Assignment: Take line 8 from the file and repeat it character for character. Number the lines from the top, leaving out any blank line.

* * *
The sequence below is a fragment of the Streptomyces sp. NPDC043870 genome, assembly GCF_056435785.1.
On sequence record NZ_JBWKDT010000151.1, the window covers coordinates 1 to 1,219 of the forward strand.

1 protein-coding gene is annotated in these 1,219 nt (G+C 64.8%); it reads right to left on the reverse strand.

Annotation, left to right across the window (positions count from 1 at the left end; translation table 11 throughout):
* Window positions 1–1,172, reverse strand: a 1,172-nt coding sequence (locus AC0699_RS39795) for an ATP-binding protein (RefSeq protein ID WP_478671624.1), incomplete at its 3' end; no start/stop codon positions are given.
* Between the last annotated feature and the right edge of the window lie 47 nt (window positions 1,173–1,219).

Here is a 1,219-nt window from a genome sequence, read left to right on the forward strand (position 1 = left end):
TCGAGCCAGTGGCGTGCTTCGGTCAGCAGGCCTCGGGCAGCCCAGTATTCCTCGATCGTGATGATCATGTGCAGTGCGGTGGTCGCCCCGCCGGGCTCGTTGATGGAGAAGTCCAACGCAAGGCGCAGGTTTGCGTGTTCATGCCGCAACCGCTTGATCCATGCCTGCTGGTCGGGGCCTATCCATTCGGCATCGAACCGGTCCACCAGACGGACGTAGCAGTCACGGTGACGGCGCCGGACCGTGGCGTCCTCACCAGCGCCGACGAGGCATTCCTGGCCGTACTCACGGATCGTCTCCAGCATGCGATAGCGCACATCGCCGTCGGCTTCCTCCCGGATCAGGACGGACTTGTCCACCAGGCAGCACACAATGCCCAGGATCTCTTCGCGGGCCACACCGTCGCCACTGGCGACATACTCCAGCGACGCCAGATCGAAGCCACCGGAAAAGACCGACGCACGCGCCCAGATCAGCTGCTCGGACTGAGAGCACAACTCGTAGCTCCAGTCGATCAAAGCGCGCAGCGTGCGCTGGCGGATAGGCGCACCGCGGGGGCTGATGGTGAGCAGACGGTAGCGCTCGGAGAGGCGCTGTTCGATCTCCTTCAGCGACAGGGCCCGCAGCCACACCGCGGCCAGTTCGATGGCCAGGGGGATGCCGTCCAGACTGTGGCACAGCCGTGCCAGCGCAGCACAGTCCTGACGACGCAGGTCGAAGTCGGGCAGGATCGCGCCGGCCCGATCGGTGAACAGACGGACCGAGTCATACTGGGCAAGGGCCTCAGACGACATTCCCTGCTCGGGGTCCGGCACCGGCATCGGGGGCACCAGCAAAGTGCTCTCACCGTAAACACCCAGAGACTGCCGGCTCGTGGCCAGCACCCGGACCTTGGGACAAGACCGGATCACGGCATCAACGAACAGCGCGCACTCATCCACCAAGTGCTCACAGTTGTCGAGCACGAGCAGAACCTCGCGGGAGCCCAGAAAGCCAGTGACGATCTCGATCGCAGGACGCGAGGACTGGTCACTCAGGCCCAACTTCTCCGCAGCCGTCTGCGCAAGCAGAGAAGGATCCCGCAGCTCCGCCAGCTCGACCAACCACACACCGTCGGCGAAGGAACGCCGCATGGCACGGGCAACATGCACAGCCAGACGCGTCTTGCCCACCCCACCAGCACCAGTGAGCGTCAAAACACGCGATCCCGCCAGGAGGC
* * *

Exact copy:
TCGAGCCAGTGGCGTGCTTCGGTCAGCAGGCCTCGGGCAGCCCAGTATTCCTCGATCGTGATGATCATGTGCAGTGCGGTGGTCGCCCCGCCGGGCTCGTTGATGGAGAAGTCCAACGCAAGGCGCAGGTTTGCGTGTTCATGCCGCAACCGCTTGATCCATGCCTGCTGGTCGGGGCCTATCCATTCGGCATCGAACCGGTCCACCAGACGGACGTAGCAGTCACGGTGACGGCGCCGGACCGTGGCGTCCTCACCAGCGCCGACGAGGCATTCCTGGCCGTACTCACGGATCGTCTCCAGCATGCGATAGCGCACATCGCCGTCGGCTTCCTCCCGGATCAGGACGGACTTGTCCACCAGGCAGCACACAATGCCCAGGATCTCTTCGCGGGCCACACCGTCGCCACTGGCGACATACTCCAGCGACGCCAGATCGAAGCCACCGGAAAAGACCGACGCACGCGCCCAGATCAGCTGCTCGGACTGAGAGCACAACTCGTAGCTCCAGTCGATCAAAGCGCGCAGCGTGCGCTGGCGGATAGGCGCACCGCGGGGGCTGATGGTGAGCAGACGGTAGCGCTCGGAGAGGCGCTGTTCGATCTCCTTCAGCGACAGGGCCCGCAGCCACACCGCGGCCAGTTCGATGGCCAGGGGGATGCCGTCCAGACTGTGGCACAGCCGTGCCAGCGCAGCACAGTCCTGACGACGCAGGTCGAAGTCGGGCAGGATCGCGCCGGCCCGATCGGTGAACAGACGGACCGAGTCATACTGGGCAAGGGCCTCAGACGACATTCCCTGCTCGGGGTCCGGCACCGGCATCGGGGGCACCAGCAAAGTGCTCTCACCGTAAACACCCAGAGACTGCCGGCTCGTGGCCAGCACCCGGACCTTGGGACAAGACCGGATCACGGCATCAACGAACAGCGCGCACTCATCCACCAAGTGCTCACAGTTGTCGAGCACGAGCAGAACCTCGCGGGAGCCCAGAAAGCCAGTGACGATCTCGATCGCAGGACGCGAGGACTGGTCACTCAGGCCCAACTTCTCCGCAGCCGTCTGCGCAAGCAGAGAAGGATCCCGCAGCTCCGCCAGCTCGACCAACCACACACCGTCGGCGAAGGAACGCCGCATGGCACGGGCAACATGCACAGCCAGACGCGTCTTGCCCACCCCACCAGCACCAGTGAGCGTCAAAACACGCGATCCCGCCAGGAGGC